Nanni v. Aberdeen Marketplace, Inc., No. 16-1638 (4th Cir. 2017)

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Justia Opinion Summary

The Fourth Circuit vacated the district court's judgment in favor of Aberdeen in a complaint alleging violation of the Americans with Disabilities Act (ADA), 12 U.S.C. 12182. Plaintiff, who uses a wheelchair, alleged that Aberdeen's Marketplace shopping center had unlawful barriers that hindered access to the Marketplace and discriminated against plaintiff. The court held that plaintiff has sufficiently alleged standing to sue and was entitled to pursue his ADA claim. In this case, plaintiff's complaint sufficiently alleged standing to sue under the injury-in-fact element in Lujan v. Defs. of Wildlife, 504 U.S. 555, 561 (1992), because there was nothing conjectural or hypothetical about the injuries plaintiff suffered during his visits to the Marketplace and the complaint sufficiently alleged a likelihood that plaintiff would again suffer such injuries.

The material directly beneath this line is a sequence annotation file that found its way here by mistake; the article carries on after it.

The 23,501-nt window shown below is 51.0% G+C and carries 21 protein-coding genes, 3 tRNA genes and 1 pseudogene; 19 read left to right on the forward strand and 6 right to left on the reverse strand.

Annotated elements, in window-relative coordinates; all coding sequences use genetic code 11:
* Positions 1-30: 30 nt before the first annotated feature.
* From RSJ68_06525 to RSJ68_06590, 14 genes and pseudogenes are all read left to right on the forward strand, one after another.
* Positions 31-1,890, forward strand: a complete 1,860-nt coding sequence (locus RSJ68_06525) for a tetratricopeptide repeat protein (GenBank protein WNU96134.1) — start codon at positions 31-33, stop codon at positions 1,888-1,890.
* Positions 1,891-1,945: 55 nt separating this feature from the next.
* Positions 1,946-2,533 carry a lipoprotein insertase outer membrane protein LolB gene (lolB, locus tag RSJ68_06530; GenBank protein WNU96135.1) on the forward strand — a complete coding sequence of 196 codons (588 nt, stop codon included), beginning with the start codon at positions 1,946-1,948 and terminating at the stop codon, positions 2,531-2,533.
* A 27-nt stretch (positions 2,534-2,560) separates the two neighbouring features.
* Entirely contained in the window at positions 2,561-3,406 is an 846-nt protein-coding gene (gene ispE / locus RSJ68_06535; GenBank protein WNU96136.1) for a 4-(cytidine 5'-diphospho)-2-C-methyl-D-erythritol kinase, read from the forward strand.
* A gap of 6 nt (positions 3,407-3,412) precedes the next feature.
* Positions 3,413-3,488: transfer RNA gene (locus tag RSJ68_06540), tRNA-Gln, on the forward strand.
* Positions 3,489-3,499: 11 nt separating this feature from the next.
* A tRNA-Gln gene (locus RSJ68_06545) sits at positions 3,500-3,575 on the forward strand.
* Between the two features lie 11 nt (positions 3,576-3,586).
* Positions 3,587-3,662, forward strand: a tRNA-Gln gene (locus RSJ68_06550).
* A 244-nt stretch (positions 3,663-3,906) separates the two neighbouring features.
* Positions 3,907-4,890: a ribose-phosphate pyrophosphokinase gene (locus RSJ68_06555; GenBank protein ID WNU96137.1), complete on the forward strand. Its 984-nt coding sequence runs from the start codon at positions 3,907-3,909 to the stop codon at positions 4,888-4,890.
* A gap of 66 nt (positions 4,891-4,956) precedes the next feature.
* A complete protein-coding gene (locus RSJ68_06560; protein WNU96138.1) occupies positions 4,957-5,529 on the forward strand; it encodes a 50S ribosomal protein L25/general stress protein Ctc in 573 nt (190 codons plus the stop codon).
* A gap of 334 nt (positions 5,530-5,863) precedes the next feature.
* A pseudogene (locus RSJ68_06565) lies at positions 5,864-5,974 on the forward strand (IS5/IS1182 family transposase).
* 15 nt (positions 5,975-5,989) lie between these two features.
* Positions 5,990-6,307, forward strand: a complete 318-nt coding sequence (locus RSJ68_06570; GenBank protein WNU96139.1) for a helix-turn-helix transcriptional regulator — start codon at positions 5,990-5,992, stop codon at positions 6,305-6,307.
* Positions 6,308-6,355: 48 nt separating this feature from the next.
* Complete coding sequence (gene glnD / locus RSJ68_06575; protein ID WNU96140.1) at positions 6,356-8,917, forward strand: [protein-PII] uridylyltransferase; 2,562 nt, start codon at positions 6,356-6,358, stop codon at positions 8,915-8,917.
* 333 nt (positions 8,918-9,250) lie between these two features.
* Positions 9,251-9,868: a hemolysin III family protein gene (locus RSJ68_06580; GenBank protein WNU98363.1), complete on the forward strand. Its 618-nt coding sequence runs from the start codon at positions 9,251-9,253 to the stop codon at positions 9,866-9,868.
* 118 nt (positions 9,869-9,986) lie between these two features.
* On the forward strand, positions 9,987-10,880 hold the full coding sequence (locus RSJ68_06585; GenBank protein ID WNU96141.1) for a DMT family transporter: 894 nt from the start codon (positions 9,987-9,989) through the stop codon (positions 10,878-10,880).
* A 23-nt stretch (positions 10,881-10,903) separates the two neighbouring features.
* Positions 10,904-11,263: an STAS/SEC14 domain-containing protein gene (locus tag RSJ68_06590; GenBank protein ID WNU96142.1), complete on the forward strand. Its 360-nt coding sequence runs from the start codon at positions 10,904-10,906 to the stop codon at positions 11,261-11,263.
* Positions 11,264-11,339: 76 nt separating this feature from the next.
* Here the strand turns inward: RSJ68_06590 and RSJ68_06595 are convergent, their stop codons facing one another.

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PUBLISHED UNITED STATES COURT OF APPEALS FOR THE FOURTH CIRCUIT No. 16-1638 JOHN NANNI, Plaintiff – Appellant, v. ABERDEEN MARKETPLACE, INC., Defendant – Appellee. Appeal from the United States District Court for the District of Maryland, at Baltimore. William M. Nickerson, Senior District Judge. (1:15-cv-02570-WMN) Argued: September 12, 2017 Decided: December 21, 2017 Before TRAXLER and KING, Circuit Judges, and Raymond A. JACKSON, United States District Judge for the Eastern District of Virginia, sitting by designation. Vacated and remanded by published opinion. Judge King wrote the opinion, in which Judge Traxler and Judge Jackson joined. ARGUED: Brian T. Ku, KU & MUSSMAN, P.A., Pembroke Pines, Florida, for Appellant. William Nelson Sinclair, SILVERMAN, THOMPSON, SLUTKIN & WHITE, LLC, Baltimore, Maryland, for Appellee. ON BRIEF: Robert W. King, Hyattsville, Maryland, for Appellant. KING, Circuit Judge: Plaintiff John Nanni — a Delaware resident who suffers from post-polio syndrome and generally uses a wheelchair — appeals from the dismissal of his civil action against Aberdeen Marketplace, Inc. According to the operative amended complaint that Nanni filed in the District of Maryland in 2015, he has encountered and will continue to encounter unlawful barriers to access at Aberdeen’s Marketplace Shopping Center (the “Marketplace”), which is located in northeast Maryland. See Nanni v. Aberdeen Marketplace, Inc., No. 1:15-cv-02570 (D. Md. Nov. 5, 2015), ECF No. 5 (the “Complaint”). Those barriers — the Complaint alleges — hinder access to the Marketplace and discriminate against Nanni, in violation of the Americans with Disabilities Act (the “ADA”). Aberdeen sought dismissal of the Complaint by contending, inter alia, that Nanni’s lack of standing to sue deprives the district court of subject matter jurisdiction. In May 2016, the court agreed with Aberdeen and dismissed the Complaint. See Nanni v. Aberdeen Marketplace, Inc., No. 1:15-cv-02570 (D. Md. May 4, 2016), ECF No. 12 (the “Opinion”). Nanni has appealed the standing decision, asserting that the judgment of dismissal was erroneously awarded. As explained below, we are satisfied that Nanni has sufficiently alleged standing to sue and is entitled to pursue his ADA claim. We therefore vacate the judgment in favor of Aberdeen and remand for further proceedings. 2 I. A. In August 2015, Nanni initiated this civil action in the district court at Baltimore, alleging disability discrimination in contravention of the ADA and seeking declaratory and injunctive relief against Aberdeen. The Complaint identifies the essential relief that Nanni seeks as the district court’s declaration that the Marketplace is in violation of the ADA, plus an injunction requiring Aberdeen to alter the Marketplace to “make it accessible to and usable by individuals with disabilities.” See Compl. 5. Nanni’s ADA claim is premised on allegations that, several times each year, he travels southwest on I-95 from his home in Delaware to Baltimore and Washington, D.C., where he attends sporting events, visits with relatives, and participates in events for the disabled. See Compl. ¶ 10. 1 The Marketplace, which is located near exit 85 on I-95 in Maryland, constitutes a place of public accommodation and provides “a perfect place” to “stop to rest on drives and to take bathroom breaks.” Id. ¶¶ 9-10. 2 Between 2013 and June 2015, Nanni visited the Marketplace at least three or four times, and he intends to make additional visits on his journeys to and from Baltimore and Washington. Id. ¶¶ 10, 1 The relevant facts with respect to this appeal are largely derived from the Complaint. We take the factual allegations made therein as true and draw reasonable inferences in favor of Nanni. See Nemet Chevrolet, Ltd. v. Consumeraffairs.com, Inc., 591 F.3d 250, 253 (4th Cir. 2009). 2 Travelling southbound on I-95 from Delaware, the Marketplace is readily accessed off exit 85 onto Maryland Route 22. It is situated on Beards Hill Road in Aberdeen, about forty miles from Nanni’s residence and approximately halfway to Baltimore. 3 13. Independent of Nanni’s intention to return to the Marketplace as a customer, he plans to return as what the Complaint calls an “ADA tester.” Id. ¶ 19. During his visits to the Marketplace, Nanni has “experienced serious difficulty accessing the goods and utilizing the services therein,” due to defendant Aberdeen’s failure to comply with the ADA. See Compl. ¶ 11. Nanni has encountered major obstacles at the Marketplace, that is, barriers to access that pose serious difficulties for disabled individuals who rely on wheelchairs for mobility, including the following: • Parking designated for use by persons with disabilities is inaccessible “due to excessive slopes, pavement in disrepair and lack of proper access aisles”; • Curb ramps for use by persons with disabilities are inaccessible “due to excessive slopes, steep side flares, failure to provide smooth transitions, and pavement in disrepair”; • One of the sidewalk ramps causes problems for the disabled because it has “excessive running slopes”; and • Various routes of travel about the Marketplace are inaccessible to disabled persons “due to excessive slopes and pavement in disrepair.” Id. ¶ 14. Each of those major obstacles and barriers to access have caused serious difficulties for Nanni. For example, the noncompliant parking spaces caused problems with entering and exiting Nanni’s vehicle and required him to use extra care to avoid falling. See Compl. ¶ 14. The noncompliant curb ramps, sidewalk ramp, and routes of travel caused him serious difficulties in safely navigating and accessing the Marketplace. Id. Aberdeen’s failure to comply with the accessibility requirements of the ADA have 4 thus deprived Nanni of his right to full and equal enjoyment of the Marketplace and his right to be free from discrimination on the basis of disability. Id. ¶ 15. As the Complaint specifies, those noncompliant barriers to access remain in place. Id. ¶ 16. As a result, Aberdeen continues to discriminate against [Nanni] by failing to make reasonable modifications in policies, practices or procedures, when such modifications are necessary to provide [him] an equal opportunity to participate in, or benefit from, the goods, services, facilities, privileges, advantages, and accommodations which [the Marketplace] offers to the general public. Id. ¶ 15. Notably, each of the specified barriers to access is readily removable, and removal would not impose an undue burden on Aberdeen. See Compl. ¶ 17. As the Complaint explains, a court ruling in Nanni’s favor — i.e., a declaration of unlawfulness plus an injunction requiring Aberdeen to remove or modify the unlawful barriers to access and comply with the ADA — would resolve the equal access problems that have caused and otherwise will continue to cause Nanni’s injuries. Id. ¶¶ 16-18. B. In response to the Complaint, Aberdeen sought its dismissal on two grounds. Aberdeen argued under Rule 12(b)(6) of the Federal Rules of Civil Procedure that the Complaint fails to state a claim upon which relief can be granted. Of relevance, Aberdeen also asserted under Rule 12(b)(1) that the district court is without subject matter jurisdiction because Nanni lacks standing to sue. See Lujan v. Defenders of Wildlife, 504 U.S. 555, 560-61 (1992) (explaining that, to possess Article III constitutional standing to sue, three elements must be satisfied, that is, (1) the plaintiff 5 “must have suffered an injury in fact”; (2) “there must be a causal connection between the injury and the [defendant’s] conduct”; and (3) the injury will likely “be redressed by a favorable decision”). Aberdeen specifically challenged the sufficiency of the Complaint with respect to Lujan’s injury-in-fact element. By its Opinion of May 4, 2016, the district court dismissed Nanni’s Complaint for lack of standing to sue. The Opinion recognized that, to satisfy the constitutional standing mandate, the Complaint must sufficiently allege the essential elements of standing. See Op. 4. Explaining the injury-in-fact element, the Opinion related that the Complaint must demonstrate “a concrete and particularized, actual or imminent invasion of a legally protected interest.” Id. Additionally, because Nanni is seeking declaratory and injunctive relief, the Opinion recognized that the Complaint must establish “a real and immediate threat that [Nanni] will be wronged again.” Id. (internal quotation marks omitted). Relying on a recent decision of the same district court, the Opinion specified that, in order to show a “real and immediate threat” of future injury, the Complaint had to allege and describe Nanni’s “concrete, specific plans to return to the locus of the injury” and “indicate that [he] is likely to suffer the same injuries upon return.” Id. at 5 (internal quotation marks omitted). 3 3 Although the Opinion’s analysis of the injury-in-fact element references the Supreme Court’s Lujan decision, the standard applied by the district court was drawn from a decision rendered in the District of Maryland. See Nat’l All. for Accessibility, Inc. v. Millbank Hotel Partners, No. 1:12-cv-03223 (D. Md. Feb. 20, 2013), ECF No. 22. 6 Although the Opinion recognized that the Complaint “clearly state[s] [Nanni’s] intent to return” to the Marketplace, the district court dismissed on the premise that the Complaint fails to establish Nanni’s likelihood of suffering future harm there. See Op. 6. In so ruling, the Opinion first determined that the Complaint inadequately describes Nanni’s past injuries, leaving the court “to speculate as to the type of harm [Nanni] is likely to face on his return to the [Marketplace].” Id. at 6-7. Next, the Opinion related that the Complaint’s lack of specificity left the court “to wonder which business within the [Marketplace] is ‘the perfect place’ for [Nanni] to stop and rest.” Id. at 7. That is, the Opinion deemed the Complaint to be insufficiently specific regarding Nanni’s alleged future injuries, explaining that the court was unable to find more than a mere possibility of future harm without any indication of the specific goods and services at [the Marketplace] that [Nanni] seeks out in his travels, or a particular convenience at this center that is more advantageous to [him] than that available at other centers along his route. Id. at 8. The court considered Nanni’s connection to the Marketplace to be “tenuous at best,” explaining that Nanni could easily stop at any number of other places while driving up and down I-95 in order to rest or use the bathroom. Id. Finally, the Opinion addressed the Complaint’s allegation that Nanni would return to the Marketplace as an “ADA tester.” See Op. 8. The Opinion accepted that Nanni would return to the Marketplace “to confirm its ADA-compliance,” but recognized that Nanni “cannot use his status as a tester to satisfy the standing requirements where [he] would not have standing otherwise.” Id. (internal quotation marks omitted). The Opinion further recognized that acting as a tester “is not improper,” but observed that 7 Nanni’s litigation history undermined “the plausibility of [Nanni’s] threat of future injury at [the Marketplace].” Id. at 9. 4 Specifically, the Opinion invoked “substantially similar complaints” filed by Nanni in the District of Maryland against “defendant properties in the vicinity of Interstate 95,” indicating that the Marketplace is not Nanni’s sole choice of rest stop. Id. According to the Opinion, Nanni’s litigation history also “heighten[ed] the appearance” that he planned to return to the Marketplace as an opportunistic litigant, rather than as a “bona fide patron[].” Id. at 10. By its Order accompanying the Opinion, the court then dismissed the Complaint for lack of standing. See Nanni v. Aberdeen Marketplace, Inc., No. 1:15-cv-02570 (D. Md. May 4, 2016), ECF No. 13. Nanni timely noted this appeal from the judgment, challenging the dismissal of his Complaint. We possess jurisdiction pursuant to 28 U.S.C. § 1291. II. We review issues of subject matter jurisdiction de novo. See Columbia Gas Transmission Corp. v. Drain, 237 F.3d 366, 369 (4th Cir. 2001). It is established that “a complaint must contain sufficient factual matter, accepted as true, to ‘state a claim to relief that is plausible on its face.’” See Ashcroft v. Iqbal, 556 U.S. 662, 678 (2009) (quoting Bell Atl. Corp. v. Twombly, 550 U.S. 544, 570 (2007)). We have recognized 4 Nanni’s litigation history is not apparent in this record, but some aspects thereof were apparently brought to the district court’s attention by way of written submissions made with respect to Aberdeen’s dismissal request. 8 that “facial plausibility is established once . . . the complaint’s factual allegations produce an inference . . . strong enough to nudge the plaintiff’s claims ‘across the line from conceivable to plausible.’” See Nemet Chevrolet, Ltd. v. Consumeraffairs.com, Inc., 591 F.3d 250, 256 (4th Cir. 2009) (quoting Twombly, 550 U.S. at 570). In assessing the sufficiency of a complaint, we assume as true all its well-pleaded facts and draw all reasonable inferences in favor of the plaintiff. Id. at 253. Thus, to satisfy the plausibility standard, a plaintiff is not required to plead factual allegations in great detail, but the allegations must contain sufficient factual heft “to allow a court, drawing on ‘judicial experience and common sense,’ to infer ‘more than the mere possibility’” of that which is alleged. Id. at 256 (quoting Iqbal, 556 U.S. at 679). III. A. On appeal, Nanni urges us to vacate the district court’s decision on standing as fatally erroneous and to reinstate his Complaint. Put succinctly, Nanni maintains that the court erred in its Opinion by failing to recognize that the Complaint demonstrates that he suffered a concrete and particularized injury when he encountered the noncompliant parking spaces, curb ramps, sidewalk ramp, and routes throughout the Marketplace. See Br. of Appellant 12-19. Because the Complaint alleges that those “architectural barriers have not been removed and still exist,” the court should have concluded that Nanni will “encounter the same barriers and suffer the same harm” on his future visits to the Marketplace. Id. at 19. Nanni relies on, inter alia, our unpublished decision in Daniels v. 9 Arcade, L.P., 477 F. App’x 125, 129-30 (4th Cir. 2012), a similar ADA case in which we concluded that the complaint sufficiently pleaded the injury-in-fact element of standing by alleging that the plaintiff, who used a wheelchair, lived near and regularly visited the defendant property; that he had encountered structural deficiencies there, including inaccessible entry routes, ramps, restrooms, and other amenities; that those structural deficiencies had excluded the plaintiff from, or denied him the benefits of, the goods and services offered by the defendant property; and that the plaintiff planned to continue to visit the defendant property to shop. Additionally, Nanni takes umbrage with the Opinion’s determination that the Complaint is insufficiently specific as to the particular goods and services at the Marketplace that Nanni seeks out in his travels, and as to the reasons why Nanni chooses the Marketplace over other available rest stops. See Br. of Appellant 19-22. According to Nanni, once the district court acknowledged — as it properly did — that the Complaint plausibly alleges Nanni’s intent to return to the Marketplace, that should have ended the court’s inquiry on the likelihood of future harm. Instead, however, the Opinion deemed the Complaint inadequate and questioned Nanni’s credibility and motives in returning to the Marketplace and pursuing his ADA claim against Aberdeen. Nanni contends that his motivations are “irrelevant to [his] right to be free from discrimination,” id. at 21, and that the court inappropriately used merits-based criteria to dismiss the Complaint. Aberdeen, on the other hand, maintains on appeal that the district court correctly dismissed the Complaint for lack of Nanni’s standing to sue. As Aberdeen would have it, more than even the Opinion required is necessary to demonstrate the likelihood of future 10 injury. See Br. of Appellee 12-17. More specifically, the Complaint fatally fails to allege “a planned date of [Nanni’s] return” to the Marketplace, as well as “any arrangements made for return, a reason why he would return, specific establishments [at the Marketplace] that he intends to return to, or information about what he intends to do on his return.” Id. at 16. Aberdeen also distinguishes Nanni’s ADA claim from the ADA claim in our Daniels decision, arguing that the likelihood of future injury was more plausible in Daniels because the plaintiff lived just twenty miles from the defendant property, whereas there are forty miles between Nanni’s residence and the Marketplace. Id. at 18-21. Premised on Daniels, Aberdeen advocates the adoption of a “close proximity” test to determine the plausibility of a future injury allegation. Id. As for the Opinion’s reliance on Nanni’s credibility and motives, Aberdeen defends it on the ground that matters such as Nanni’s “tenuous at best” connection with the Marketplace and his litigation history go to the plausibility of the Complaint’s allegation that Nanni is likely to suffer future injuries. See Br. of Appellee 21-23. Aberdeen also agrees with the district court that Nanni’s intention of returning to the Marketplace as an “ADA tester” is — standing alone — insufficient to establish Nanni’s standing to sue. Id. at 24-27. Finally, Aberdeen characterizes the Complaint as merely alleging “fears” of re-encountering barriers that cannot be substantiated without details about Nanni’s plans for his return to the Marketplace. Id. at 27-29. 11 B. 1. Turning to our analysis of Nanni’s standing to sue, Title III of the ADA bars discrimination against individuals on the basis of disability in places of public accommodation. See 42 U.S.C. § 12182. In enacting the ADA, Congress recognized that we live in a “society [that] has tended to isolate and segregate individuals with disabilities.” Id. § 12101. Such individuals “continually encounter various forms of discrimination, including outright intentional exclusion” as a result of various barriers to access, including those of an architectural nature. Id. The ADA applies to privately operated places of public accommodation, such as the Marketplace. Id. § 12182(a). 5 Furthermore, discrimination under the ADA includes the “failure to remove architectural barriers . . . in existing facilities . . . where such removal is readily achievable.” Id. § 12182(b)(2)(A)(iv). In order for Nanni to pursue his ADA claim, he must satisfy “the irreducible constitutional minimum of standing” that is required in order to invoke jurisdiction in the 5 The ADA’s prohibition against discrimination in public accommodations, which is in part codified in section 12182(a) of Title 42 of the United States Code, proscribes private entities from discriminating on the basis of disability: No individual shall be discriminated against on the basis of disability in the full and equal enjoyment of the goods, services, facilities, privileges, advantages, or accommodations of any place of public accommodation by any person who owns, leases (or leases to), or operates a place of public accommodation. See 42 U.S.C. § 12182(a). 12 federal courts. See Lujan v. Defs. of Wildlife, 504 U.S. 555, 561 (1992). The doctrine of standing is concerned with the constitutional limitation on federal court jurisdiction to the tribunal’s resolution of “cases” and “controversies” that are appropriately justiciable. See U.S. Const. art. III § 2, cl. 1. We have recognized that “[d]octrines like standing, mootness, and ripeness are simply subsets of [the Constitution’s] command that the courts resolve disputes, rather than emit random advice.” See Bryant v. Cheney, 924 F.2d 525, 529 (4th Cir. 1991). In assessing a question of standing to sue, we are not concerned with the merits of the plaintiff’s claim. See White Tail Park, Inc. v. Stroube, 413 F.3d 451, 460 (4th Cir. 2005). Instead, our only aim is to assess “whether [the] plaintiff has a sufficiently personal stake in the lawsuit to justify the invocation of federal court jurisdiction.” Id. at 461 (internal quotation marks omitted). In order to possess standing to sue in this proceeding, Nanni must satisfy the elements of standing enunciated by the Supreme Court in its Lujan decision. And only one of those elements — the “injury-in-fact” element — is being litigated here. To satisfy that specific element, the Complaint must show that Nanni “suffered an injury in fact — an invasion of a legally protected interest which is (a) concrete and particularized, and (b) actual or imminent, not conjectural or hypothetical.” See Lujan, 504 U.S. at 560 (footnote, citation, and internal quotation marks omitted). As further mandated by Lujan, because Nanni is seeking prospective declaratory and injunctive relief rather than damages, the allegations in the Complaint of past injuries “do[] not in [themselves] show 13 a present case or controversy . . . if unaccompanied by any continuing, present adverse effects.” Id. at 564 (quoting City of Los Angeles v. Lyons, 461 U.S. 95, 102 (1983)). 6 2. The issue we face in this appeal is therefore simple and focused. Does Nanni’s Complaint sufficiently allege standing to sue under Lujan’s injury-in-fact element? a. First of all, we reject the district court’s determination in its Opinion that the Complaint does not sufficiently allege past injuries that are concrete and particularized, as well as actual or imminent. To satisfy that standard, a plaintiff may demonstrate an “actual” “invasion of a legally protected interest” that “affect[s] the plaintiff in a personal and individual way.” See Lujan, 504 U.S. at 560 & n.1. As illustrated by our recent unpublished decision in Daniels, a past injury is sufficiently pleaded for purposes of an ADA claim where a disabled individual who requires a wheelchair for mobility alleges that he has personally encountered noncompliant architectural barriers and describes how those barriers caused him harm. See 477 F. App’x at 129-30. 6 The second and third elements of standing to sue, as identified by the Supreme Court in Lujan, are the following: “there must be a causal connection between the injury and the conduct complained of — the injury has to be fairly traceable to the challenged action of the defendant, and not the result of the independent action of some third party not before the court”; and “it must be likely, as opposed to merely speculative, that the injury will be redressed by a favorable decision.” See 504 U.S. at 560-61 (alterations and internal quotation marks omitted). Neither of those Lujan elements are disputed in these proceedings. 14 According to the Complaint, Nanni — who relies on a wheelchair for mobility — visited the Marketplace at least three or four times between 2013 and 2015. See Compl. ¶ 10. During those visits, Nanni encountered noncompliant parking spaces that “caused him difficulty exiting and entering his vehicle because of the extra care needed to avoid a fall.” Id. ¶ 14. Nanni also encountered other barriers to access throughout the Marketplace, including curb ramps and a sidewalk ramp, which required him to exercise “extra care.” Id. Those barriers placed Nanni at risk of physical harm and denied him equal access to the goods and services located at the Marketplace. Id. ¶¶ 14-15. Architectural barriers, such as those identified here, result in exclusion, segregation, and other differential treatment of persons with disabilities — precisely the types of systemic discrimination the ADA seeks to erase. See 42 U.S.C. § 12182(a). By alleging that Nanni visited the Marketplace and personally encountered architectural barriers to access, the Complaint pleads past injuries that are concrete, particularized, and actual. Indeed, there is nothing conjectural or hypothetical about the injuries Nanni suffered during his visits to the Marketplace. b. We therefore proceed to the question of whether the Complaint sufficiently alleges a likelihood that Nanni will again suffer such injuries, and we conclude that it does. See Lyons, 461 U.S. at 105 (explaining that “standing to seek the injunction requested depended on whether [the plaintiff] was likely to suffer future injury”). That is, the Complaint satisfies the future injury requirement by plausibly alleging “a real and 15 immediate threat of repeated injury.” See Bryant, 924 F.2d at 529 (quoting Lyons, 461 U.S. at 102). In our Daniels decision, we addressed — in a similar context — the sufficiency of allegations of the likelihood of future injury with respect to the ADA plaintiff’s standing to seek equitable relief. See 477 F. App’x at 129-30. We therein recognized that the complaint’s allegations of past injuries on the plaintiff’s earlier visits to the defendant property (the Lexington Market in Baltimore), coupled with his alleged intent “to continue to visit the Market in the future for his shopping needs,” were sufficient to plead the likelihood of future injury. Id. (alteration and internal quotation marks omitted). We also observed that the complaint’s allegation of a plan to return to the Market was plausible, in that the plaintiff “reside[d] in relatively close proximity to the Market,” i.e., about twenty miles away. Id. at 127, 130. Importantly, the Daniels principle — that when an ADA plaintiff has alleged a past injury at a particular location, his plausible intentions to thereafter return to that location are sufficient to demonstrate the likelihood of future injury — is entirely consistent with the decisions of our fellow courts of appeals. See, e.g., Kreisler v. Second Ave. Diner Corp., 731 F.3d 184, 188 (2d Cir. 2013); Gaylor v. Hamilton Crossing CMBS, 582 F. App’x 576, 580 (6th Cir. 2014); Scherr v. Marriott Int’l, Inc., 703 F.3d 1069, 1074 (7th Cir. 2013); Steger v. Franco, Inc., 228 F.3d 889, 892 (8th Cir. 2000); D’Lil v. Best W. Encina Lodge & Suites, 538 F.3d 1031, 1037 (9th Cir. 2008); Tandy v. Wichita, 380 F.3d 1277, 1284 (10th Cir. 2004); Houston v. Marod Supermarkets, Inc., 733 F.3d 1323, 16 1335 (11th Cir. 2013). 7 Put simply, we are satisfied that the Daniels decision properly described and applied the pleading obligations for standing with respect to Lujan’s injury-in-fact element. We therefore adopt the Daniels principle and apply it in disposing of this appeal. Consistent with the Daniels principle, the Complaint sufficiently pleads that Nanni suffered past injuries on his visits to the Marketplace. Thus, contrary to the district court’s Opinion, we are not left “to speculate as to the type of harm [Nanni] is likely to face on his return to the [Marketplace].” See Op. 7. Rather, we know exactly the type of future injury that Nanni faces: the denial of equal access to the Marketplace’s goods and services by way of architectural barriers that include noncompliant parking spaces and ramps. Significantly, the Complaint’s allegations of future injury also are plausible. That is, it is entirely plausible that Nanni will return to the Marketplace to rest and take bathroom breaks during his trips several times a year from his home in Delaware to Baltimore and Washington, D.C. In these circumstances, the district court applied an overly stringent and erroneous requirement of specificity to its assessment of the Complaint. We reject the court’s 7 We would be remiss if we failed to mention that certain courts of appeals have adopted a less stringent pleading requirement than the Daniels standard. At least two courts have recognized that, once an ADA plaintiff has been injured by unlawful barriers to access, his allegation of “actual knowledge of illegal barriers at a public accommodation” is alone sufficient to show the likelihood of future harm for purposes of standing to sue. See Pickern v. Holiday Quality Foods Inc., 293 F.3d 1133, 1135 (9th Cir. 2002); see also Dudley v. Hannaford Bros., 333 F.3d 299, 306-307 (1st Cir. 2003) (same). 17 conclusion that the Complaint cannot sufficiently allege the likelihood of future harm without naming specific goods, services, and conveniences that render the Marketplace a “more advantageous” place to stop than others along his travel route. See Op. 8. We similarly reject Aberdeen’s theory that Nanni was obliged to allege such specifics as the precise dates and arrangements for his return to the Marketplace, his reasons for returning, and the particular Marketplace establishments he plans to visit. As we explained in Daniels, “we are aware of no precedent in this Circuit that requires this degree of specificity to survive a motion to dismiss, and we decline to impose such a requirement here.” See 477 F. App’x at 130; see also Dudley v. Hannaford Bros., 333 F.3d 299, 307 (1st Cir. 2003) (explaining that imposition of a limitation on ADA relief to “instances in which a future violation appears certain to occur would create a standard far more demanding than that contemplated by the congressional objectives”). Furthermore, that other, ADA-compliant facilities may be located near the Marketplace along I-95 will not excuse any of Aberdeen’s violations of the ADA. We also reject Aberdeen’s invitation — premised on the facts of Daniels — to draw an arbitrary line of geographical proximity somewhere between twenty and forty miles for purposes of determining an ADA plaintiff’s standing to sue. Although proximity could be a factor relevant to the plausibility of future injury, the fact that Nanni lives forty miles from the Marketplace is not fatal to his standing, especially in view of Nanni’s patronage of the Marketplace for rest and bathroom breaks during his regular travels. Whereas it was plausible in Daniels that the plaintiff would shop at the Market twenty miles from his residence, it is entirely plausible here that Nanni will stop for rest 18 and bathroom breaks at the Marketplace while travelling north and south on I-95. In sum, the facts of each case control the plausibility analysis. 3. A brief discussion of the district court’s reliance on Nanni’s credibility and motives is also warranted. As explained above, the Opinion considered the Complaint’s allegation that Nanni would return to the Marketplace as an “ADA tester,” along with his litigation history, in assessing whether he possesses standing to sue Aberdeen. The court observed that Nanni’s tester status alone is insufficient to confer standing upon him — a proposition that Nanni has not, in any event, disputed. The Opinion then went on to conclude that, although acting as a tester is not improper, Nanni’s particular litigation history undermined the plausibility of his future injury theory. That is, the Opinion deemed Nanni to be an opportunistic litigant, rather than a bona fide patron of the Marketplace. Put simply, however, neither Nanni’s status as an “ADA tester” nor his litigation history strips him of standing to sue Aberdeen. See Houston, 733 F.3d at 1332 (explaining that a plaintiff’s “status as a tester does not deprive him of standing to maintain his civil action for injunctive relief under . . . the ADA’s Title III”); Daniels, 477 F. App’x at 130 (rejecting district court’s reliance on plaintiff’s litigation history to deem his future injury claim implausible). As we recognized in our Daniels decision — and emphasize again today — a citizen’s “right to sue and defend in the courts is one of the highest and most essential privileges of citizenship and is granted and protected by the Federal Constitution.” See 477 F. App’x at 130 (alterations omitted) (quoting 19 Chambers v. Balt. & Ohio R.R. Co., 207 U.S. 142, 148 (1907)). Moreover, under our system, all citizens are obliged to obey the law and to aid law enforcement efforts. In various situations, citizens are required by law to report violators to the proper authorities. See, e.g., 18 U.S.C. § 4 (requiring citizens to report felony offenses to judges and other authorities). As the Supreme Court acknowledged several years ago, the “enforcement [of civil rights laws] would prove difficult” and our country will be obliged “to rely in part upon private litigation as a means of securing broad compliance.” See Newman v. Piggie Park Enters., 390 U.S. 400, 401 (1968). That very principle is also embodied in the ADA. See Dudley, 333 F.3d at 306-07 (discussing importance of private litigation in achieving broad compliance with ADA). In the community of those citizens who are wheelchair bound, the identification of public accommodation facilities that flout the ADA is obviously an important activity. At bottom, we reject the proposition that Nanni’s motivations in pursuing his ADA claim against Aberdeen deprive him of standing to sue in these proceedings. And, predicated on our de novo review of the Complaint, we are satisfied that Nanni’s standing to sue is sufficiently alleged. IV. Pursuant to the foregoing, we vacate the judgment of the district court and remand for such other and further proceedings as may be appropriate. VACATED AND REMANDED 20